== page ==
5 cool tools for cloud management

By Tom Henderson and Brendan Allen, Network World |  Cloud Computing, cloud backup, iaas

Matrix is a sophisticated and complicated combination of HP blade servers and management software. Its breadth is staggering, but the system's complexity can also make it difficult to use. Matrix manages a wide variety of hardware, software and virtual machinery (chiefly VMware) in a control plane of IaaS. Its components consist of several servers, including a blade server, software controls, server storage and software. The package isn't just for HP systems, as CloudSystem Matrix can discover a long list of hardware and infrastructure by IP address range, although this wasn't tested.

Matrix, which we tested on HP blades, has a cloud-in-a-box feel. There are a number of software parts and pieces that go together and are managed through a Web-based administrative portal. The portal includes links to all the different application pieces.

The portal is quite daunting as there are so many menus, submenus and options on each screen; it begs for a huge display or two monitors. The operations of the CloudSystem seem stitched together and some parts of it seem to load another part, but we weren't sure which part was being loaded. Nonetheless, CloudSystem's breadth manages a wide variety of infrastructure.

Insight Orchestration

The pivotal piece of Matrix works through an app called Insight Orchestration. Matrix has a discovery application that works on existing infrastructure, identifying assets and arranging them. These are added to a clever tool that uses icons to drag and drop a visual representation of discovered or inserted infrastructure.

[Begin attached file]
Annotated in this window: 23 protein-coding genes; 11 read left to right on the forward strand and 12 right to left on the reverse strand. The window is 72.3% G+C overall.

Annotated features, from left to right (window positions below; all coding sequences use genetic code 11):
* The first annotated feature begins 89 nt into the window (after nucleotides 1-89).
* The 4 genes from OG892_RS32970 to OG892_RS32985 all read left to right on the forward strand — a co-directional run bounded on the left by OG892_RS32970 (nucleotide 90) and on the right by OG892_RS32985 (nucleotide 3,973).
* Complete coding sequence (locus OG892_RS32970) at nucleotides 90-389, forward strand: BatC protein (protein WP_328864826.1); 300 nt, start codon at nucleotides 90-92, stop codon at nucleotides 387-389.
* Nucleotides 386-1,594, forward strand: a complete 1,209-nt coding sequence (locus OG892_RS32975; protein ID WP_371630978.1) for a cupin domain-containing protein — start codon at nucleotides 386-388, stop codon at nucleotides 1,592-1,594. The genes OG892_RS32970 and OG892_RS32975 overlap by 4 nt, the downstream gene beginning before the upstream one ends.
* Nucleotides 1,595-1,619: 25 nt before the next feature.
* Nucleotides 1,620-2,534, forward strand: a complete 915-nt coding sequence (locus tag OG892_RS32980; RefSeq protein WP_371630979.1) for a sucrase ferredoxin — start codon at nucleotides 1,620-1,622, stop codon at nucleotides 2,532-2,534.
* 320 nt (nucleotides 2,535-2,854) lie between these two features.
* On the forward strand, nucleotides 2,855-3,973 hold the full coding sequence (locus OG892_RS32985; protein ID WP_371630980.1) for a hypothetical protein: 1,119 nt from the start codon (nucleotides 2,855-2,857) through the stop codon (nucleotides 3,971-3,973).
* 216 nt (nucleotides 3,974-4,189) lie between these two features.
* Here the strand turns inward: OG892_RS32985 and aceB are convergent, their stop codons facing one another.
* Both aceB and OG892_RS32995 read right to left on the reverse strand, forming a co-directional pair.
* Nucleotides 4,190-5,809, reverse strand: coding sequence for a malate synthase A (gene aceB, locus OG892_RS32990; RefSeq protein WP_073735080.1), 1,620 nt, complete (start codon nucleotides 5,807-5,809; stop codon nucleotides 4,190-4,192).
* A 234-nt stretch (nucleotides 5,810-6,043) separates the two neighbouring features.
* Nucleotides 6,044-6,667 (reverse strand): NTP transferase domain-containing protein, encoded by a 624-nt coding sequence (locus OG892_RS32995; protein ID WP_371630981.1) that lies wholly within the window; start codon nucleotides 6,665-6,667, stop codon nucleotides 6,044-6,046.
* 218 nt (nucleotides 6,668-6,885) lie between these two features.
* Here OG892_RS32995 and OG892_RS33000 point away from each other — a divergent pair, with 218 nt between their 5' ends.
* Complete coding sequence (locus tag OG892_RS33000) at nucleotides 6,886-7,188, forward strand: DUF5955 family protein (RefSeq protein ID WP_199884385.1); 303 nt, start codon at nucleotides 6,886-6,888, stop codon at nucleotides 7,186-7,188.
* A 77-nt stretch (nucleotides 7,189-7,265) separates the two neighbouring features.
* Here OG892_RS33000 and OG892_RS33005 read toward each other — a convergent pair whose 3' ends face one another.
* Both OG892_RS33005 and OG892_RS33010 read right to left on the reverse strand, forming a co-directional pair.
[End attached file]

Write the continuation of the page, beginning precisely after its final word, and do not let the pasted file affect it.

Templates are then used to drag and drop objects like bare metal or virtual disks, servers, network and VLANs into a map. We could then connect the objects together, inserting details about a connection as we went through the design process.

Once the template is done, it's launched and a visual representation of deployment progress can be viewed, along with actions that might need admin approval during deployment steps. Users are then added, and we could connect to Active Directory to link users to the application.

We could also create asset pools of machines, dividing them up into objects. The more advanced versions of Matrix allow pooled/grouped assets to be branded.

Cloud apps could also be pooled in this way, so as to allow users to choose off-the-shelf configurations relating to specific or general tasks.

We had the ability to look at Cloud Maps, which were a strong visual interpretation of the cloud resources that we'd configured and deployed. We could then flip to the Capacity Advisor if we wanted to perform what-if type analysis for different scenarios. We found the user interface to be cumbersome, and procedurally not intuitive.


Originally published on Network World |  Click here to read the original story.
Join us:
Facebook

Twitter

Pinterest

Tumblr

LinkedIn

Google+

Cloud ComputingWhite Papers & Webcasts

See more White Papers | Webcasts

Answers - Powered by ITworld

Join us:
Facebook

Twitter

Pinterest

Tumblr

LinkedIn

Google+

Ask a Question
randomness